The Archbishop of Canterbury has said that he believes the “tide is turning in this country” for the Church.
After years of falling church attendance, Justin Welby said that many churches are now growing and becoming an increasingly important part of people’s lives.
In an interview with Justice Secretary and former journalist Michael Gove for The Spectator, Welby said: “I think the tide is turning in this country.
“We are seeing many churches growing and particularly I would say that in the last seven or eight years, one of the most exciting things has been that, in the aftermath of the Great Recession, we have seen the churches more active in social structures again, in the social events of this country, than at any time since 1945.”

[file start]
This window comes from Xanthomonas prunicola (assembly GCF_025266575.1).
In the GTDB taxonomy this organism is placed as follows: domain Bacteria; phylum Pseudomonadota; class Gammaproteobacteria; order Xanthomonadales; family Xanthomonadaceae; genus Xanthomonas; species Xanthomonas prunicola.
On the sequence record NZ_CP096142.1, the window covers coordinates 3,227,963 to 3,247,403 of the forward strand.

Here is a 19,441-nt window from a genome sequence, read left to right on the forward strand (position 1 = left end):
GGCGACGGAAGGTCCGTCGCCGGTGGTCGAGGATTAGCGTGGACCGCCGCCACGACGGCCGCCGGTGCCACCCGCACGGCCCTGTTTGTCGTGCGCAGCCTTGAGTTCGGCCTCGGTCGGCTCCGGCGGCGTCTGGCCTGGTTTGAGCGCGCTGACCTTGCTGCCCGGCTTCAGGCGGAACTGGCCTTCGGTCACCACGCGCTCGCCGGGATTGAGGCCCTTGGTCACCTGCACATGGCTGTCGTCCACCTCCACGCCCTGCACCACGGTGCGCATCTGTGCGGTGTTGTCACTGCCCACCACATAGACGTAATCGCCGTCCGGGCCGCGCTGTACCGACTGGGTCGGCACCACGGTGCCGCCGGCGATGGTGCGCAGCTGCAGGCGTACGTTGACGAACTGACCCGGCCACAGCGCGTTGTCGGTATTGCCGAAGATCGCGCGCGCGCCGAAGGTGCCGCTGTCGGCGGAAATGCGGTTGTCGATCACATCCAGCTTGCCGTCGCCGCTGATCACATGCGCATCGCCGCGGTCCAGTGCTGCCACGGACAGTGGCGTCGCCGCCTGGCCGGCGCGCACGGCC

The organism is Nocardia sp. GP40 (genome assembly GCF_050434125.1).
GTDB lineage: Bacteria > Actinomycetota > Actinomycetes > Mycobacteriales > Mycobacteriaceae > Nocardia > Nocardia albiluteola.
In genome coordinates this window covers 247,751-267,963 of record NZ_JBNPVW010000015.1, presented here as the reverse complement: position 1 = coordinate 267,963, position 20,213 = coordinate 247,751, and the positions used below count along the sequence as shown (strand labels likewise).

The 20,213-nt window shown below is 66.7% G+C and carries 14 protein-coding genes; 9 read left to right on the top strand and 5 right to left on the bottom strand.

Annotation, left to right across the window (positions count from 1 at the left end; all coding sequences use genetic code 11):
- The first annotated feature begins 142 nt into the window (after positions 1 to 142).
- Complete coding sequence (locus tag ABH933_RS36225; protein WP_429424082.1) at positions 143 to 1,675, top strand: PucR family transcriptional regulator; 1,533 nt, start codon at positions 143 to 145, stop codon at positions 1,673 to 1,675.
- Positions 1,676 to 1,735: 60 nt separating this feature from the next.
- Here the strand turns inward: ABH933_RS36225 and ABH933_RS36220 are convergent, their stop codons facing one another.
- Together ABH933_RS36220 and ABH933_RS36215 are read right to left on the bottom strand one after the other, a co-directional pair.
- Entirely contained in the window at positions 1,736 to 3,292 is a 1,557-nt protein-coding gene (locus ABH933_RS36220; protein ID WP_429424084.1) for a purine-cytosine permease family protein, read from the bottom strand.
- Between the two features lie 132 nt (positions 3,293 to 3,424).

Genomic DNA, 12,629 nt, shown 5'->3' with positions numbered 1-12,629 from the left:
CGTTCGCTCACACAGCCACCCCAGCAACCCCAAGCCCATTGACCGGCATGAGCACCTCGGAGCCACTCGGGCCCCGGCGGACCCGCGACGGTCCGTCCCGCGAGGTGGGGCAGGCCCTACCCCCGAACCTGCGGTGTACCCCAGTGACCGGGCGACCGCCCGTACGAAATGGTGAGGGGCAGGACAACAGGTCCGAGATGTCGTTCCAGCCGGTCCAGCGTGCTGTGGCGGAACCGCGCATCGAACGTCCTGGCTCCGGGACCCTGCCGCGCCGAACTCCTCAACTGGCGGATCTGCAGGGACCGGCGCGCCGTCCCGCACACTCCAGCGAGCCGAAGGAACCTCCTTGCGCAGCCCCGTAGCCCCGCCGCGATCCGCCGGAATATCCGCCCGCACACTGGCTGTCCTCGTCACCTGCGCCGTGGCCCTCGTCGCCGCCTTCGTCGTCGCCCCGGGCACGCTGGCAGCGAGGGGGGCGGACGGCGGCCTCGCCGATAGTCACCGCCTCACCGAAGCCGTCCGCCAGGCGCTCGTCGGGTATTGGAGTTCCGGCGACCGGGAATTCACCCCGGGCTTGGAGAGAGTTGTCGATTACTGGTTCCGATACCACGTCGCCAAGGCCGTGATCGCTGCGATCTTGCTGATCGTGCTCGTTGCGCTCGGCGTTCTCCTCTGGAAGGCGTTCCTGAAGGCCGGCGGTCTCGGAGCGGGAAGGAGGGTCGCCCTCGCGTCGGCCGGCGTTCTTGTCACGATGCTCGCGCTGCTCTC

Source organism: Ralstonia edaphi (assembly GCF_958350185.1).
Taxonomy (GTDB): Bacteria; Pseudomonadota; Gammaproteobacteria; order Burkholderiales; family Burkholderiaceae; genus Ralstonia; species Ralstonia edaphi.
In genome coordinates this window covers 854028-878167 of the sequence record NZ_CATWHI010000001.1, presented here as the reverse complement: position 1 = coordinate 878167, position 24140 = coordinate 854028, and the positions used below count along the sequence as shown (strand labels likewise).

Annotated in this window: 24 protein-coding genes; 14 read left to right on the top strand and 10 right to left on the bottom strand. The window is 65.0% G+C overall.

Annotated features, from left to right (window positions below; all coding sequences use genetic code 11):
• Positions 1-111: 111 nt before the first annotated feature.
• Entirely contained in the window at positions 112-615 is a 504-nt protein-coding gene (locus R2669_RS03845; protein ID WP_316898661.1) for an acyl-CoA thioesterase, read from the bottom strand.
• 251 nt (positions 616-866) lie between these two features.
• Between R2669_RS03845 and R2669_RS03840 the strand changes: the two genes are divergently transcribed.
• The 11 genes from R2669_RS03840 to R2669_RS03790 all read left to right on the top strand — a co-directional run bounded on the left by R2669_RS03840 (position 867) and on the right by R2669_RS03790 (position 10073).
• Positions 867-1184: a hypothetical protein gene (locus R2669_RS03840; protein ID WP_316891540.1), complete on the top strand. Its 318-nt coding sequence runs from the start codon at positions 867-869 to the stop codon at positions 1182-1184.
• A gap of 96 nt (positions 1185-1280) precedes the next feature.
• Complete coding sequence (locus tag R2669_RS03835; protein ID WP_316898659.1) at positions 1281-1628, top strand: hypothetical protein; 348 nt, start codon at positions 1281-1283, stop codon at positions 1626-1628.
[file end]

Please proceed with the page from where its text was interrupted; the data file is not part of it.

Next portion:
The Statistics for Mission 2013 showed the number of Britons attending church weekly church had declined to 1,009,000, down from 1.05 million five years earlier, The Church Times reported.
The Archbishop also addressed the issue of the Lord’s Prayer advert which was rejected for screening in many of UK’s top cinemas over concerns that it may offend people.
He had previously condemned the decision not to show the ad and said that it was “about as 'offensive' as a carol service on Christmas Day”.
He said: “No, because in the clash of ideas, Christians believe in the sovereignty of God. We are confident in the Victory of God which is seen — surpassing evil — in the events of the Cross, of the Resurrection and the Ascension.”
Welby’s comments come just days after the release of a report which made a wide range of recommendations around the role of religion and faith in British life, calling for a more “pluralist character” to be adopted in many areas of public life.
It was suggested that there should be more religious diversity in the House of Lords, as well as bringing in speakers who do not represent a faith viewpoint on the Thought For The Day slot on Radio 4’s Today programme.